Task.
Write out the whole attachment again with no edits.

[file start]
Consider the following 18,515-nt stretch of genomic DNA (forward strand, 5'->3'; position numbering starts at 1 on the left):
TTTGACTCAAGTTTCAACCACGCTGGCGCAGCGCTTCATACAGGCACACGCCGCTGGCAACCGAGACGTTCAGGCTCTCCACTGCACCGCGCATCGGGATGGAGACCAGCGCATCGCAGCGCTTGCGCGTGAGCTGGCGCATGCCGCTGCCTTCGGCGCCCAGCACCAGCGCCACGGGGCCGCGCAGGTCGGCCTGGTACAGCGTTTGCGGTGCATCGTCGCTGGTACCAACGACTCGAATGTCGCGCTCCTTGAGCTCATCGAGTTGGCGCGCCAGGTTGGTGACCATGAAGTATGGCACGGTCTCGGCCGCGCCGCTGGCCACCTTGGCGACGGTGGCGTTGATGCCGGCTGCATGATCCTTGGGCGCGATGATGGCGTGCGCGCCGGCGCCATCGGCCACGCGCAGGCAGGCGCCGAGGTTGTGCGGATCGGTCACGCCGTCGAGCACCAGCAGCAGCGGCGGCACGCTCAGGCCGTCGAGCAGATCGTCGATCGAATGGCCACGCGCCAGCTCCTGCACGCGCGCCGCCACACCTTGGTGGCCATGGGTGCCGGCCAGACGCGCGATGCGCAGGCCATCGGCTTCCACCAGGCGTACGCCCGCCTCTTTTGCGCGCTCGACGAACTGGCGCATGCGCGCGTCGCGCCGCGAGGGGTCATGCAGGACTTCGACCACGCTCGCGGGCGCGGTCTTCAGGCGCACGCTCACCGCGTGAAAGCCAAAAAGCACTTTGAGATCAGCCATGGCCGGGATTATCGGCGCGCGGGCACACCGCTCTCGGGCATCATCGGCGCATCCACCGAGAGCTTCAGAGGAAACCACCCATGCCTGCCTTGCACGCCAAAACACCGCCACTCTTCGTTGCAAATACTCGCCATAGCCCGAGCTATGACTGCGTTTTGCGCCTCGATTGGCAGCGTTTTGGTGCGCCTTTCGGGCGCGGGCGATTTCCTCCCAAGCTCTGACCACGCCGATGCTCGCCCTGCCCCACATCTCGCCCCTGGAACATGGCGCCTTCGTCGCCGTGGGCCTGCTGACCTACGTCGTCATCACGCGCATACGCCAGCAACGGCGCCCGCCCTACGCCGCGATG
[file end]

Consider the following 18,515-nt stretch of genomic DNA (forward strand, 5'->3'; position numbering starts at 1 on the left):
TTTGACTCAAGTTTCAACCACGCTGGCGCAGCGCTTCATACAGGCACACGCCGCTGGCAACCGAGACGTTCAGGCTCTCCACTGCACCGCGCATCGGGATGGAGACCAGCGCATCGCAGCGCTTGCGCGTGAGCTGGCGCATGCCGCTGCCTTCGGCGCCCAGCACCAGCGCCACGGGGCCGCGCAGGTCGGCCTGGTACAGCGTTTGCGGTGCATCGTCGCTGGTACCAACGACTCGAATGTCGCGCTCCTTGAGCTCATCGAGTTGGCGCGCCAGGTTGGTGACCATGAAGTATGGCACGGTCTCGGCCGCGCCGCTGGCCACCTTGGCGACGGTGGCGTTGATGCCGGCTGCATGATCCTTGGGCGCGATGATGGCGTGCGCGCCGGCGCCATCGGCCACGCGCAGGCAGGCGCCGAGGTTGTGCGGATCGGTCACGCCGTCGAGCACCAGCAGCAGCGGCGGCACGCTCAGGCCGTCGAGCAGATCGTCGATCGAATGGCCACGCGCCAGCTCCTGCACGCGCGCCGCCACACCTTGGTGGCCATGGGTGCCGGCCAGACGCGCGATGCGCAGGCCATCGGCTTCCACCAGGCGTACGCCCGCCTCTTTTGCGCGCTCGACGAACTGGCGCATGCGCGCGTCGCGCCGCGAGGGGTCATGCAGGACTTCGACCACGCTCGCGGGCGCGGTCTTCAGGCGCACGCTCACCGCGTGAAAGCCAAAAAGCACTTTGAGATCAGCCATGGCCGGGATTATCGGCGCGCGGGCACACCGCTCTCGGGCATCATCGGCGCATCCACCGAGAGCTTCAGAGGAAACCACCCATGCCTGCCTTGCACGCCAAAACACCGCCACTCTTCGTTGCAAATACTCGCCATAGCCCGAGCTATGACTGCGTTTTGCGCCTCGATTGGCAGCGTTTTGGTGCGCCTTTCGGGCGCGGGCGATTTCCTCCCAAGCTCTGACCACGCCGATGCTCGCCCTGCCCCACATCTCGCCCCTGGAACATGGCGCCTTCGTCGCCGTGGGCCTGCTGACCTACGTCGTCATCACGCGCATACGCCAGCAACGGCGCCCGCCCTACGCCGCGATG